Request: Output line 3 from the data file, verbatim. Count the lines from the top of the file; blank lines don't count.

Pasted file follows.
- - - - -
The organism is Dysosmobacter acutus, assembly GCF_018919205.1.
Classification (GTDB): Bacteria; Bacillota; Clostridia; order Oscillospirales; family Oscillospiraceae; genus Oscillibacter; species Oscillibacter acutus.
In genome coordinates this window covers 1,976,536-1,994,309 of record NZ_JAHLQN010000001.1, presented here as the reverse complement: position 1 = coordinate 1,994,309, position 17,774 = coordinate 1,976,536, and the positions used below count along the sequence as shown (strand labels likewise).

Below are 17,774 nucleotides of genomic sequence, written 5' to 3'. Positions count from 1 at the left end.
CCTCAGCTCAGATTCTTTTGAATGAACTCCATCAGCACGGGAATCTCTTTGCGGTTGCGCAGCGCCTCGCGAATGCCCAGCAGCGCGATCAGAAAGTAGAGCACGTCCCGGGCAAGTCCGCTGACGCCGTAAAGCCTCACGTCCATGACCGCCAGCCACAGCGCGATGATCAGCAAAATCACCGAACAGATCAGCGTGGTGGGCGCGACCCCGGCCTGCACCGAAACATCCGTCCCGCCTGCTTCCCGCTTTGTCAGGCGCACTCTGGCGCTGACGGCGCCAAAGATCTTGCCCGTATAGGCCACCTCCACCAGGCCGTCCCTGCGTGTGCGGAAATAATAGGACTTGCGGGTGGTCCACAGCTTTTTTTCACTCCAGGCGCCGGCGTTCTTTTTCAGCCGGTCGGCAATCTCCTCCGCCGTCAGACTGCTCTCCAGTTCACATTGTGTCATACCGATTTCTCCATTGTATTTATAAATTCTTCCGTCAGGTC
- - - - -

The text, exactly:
In genome coordinates this window covers 1,976,536-1,994,309 of record NZ_JAHLQN010000001.1, presented here as the reverse complement: position 1 = coordinate 1,994,309, position 17,774 = coordinate 1,976,536, and the positions used below count along the sequence as shown (strand labels likewise).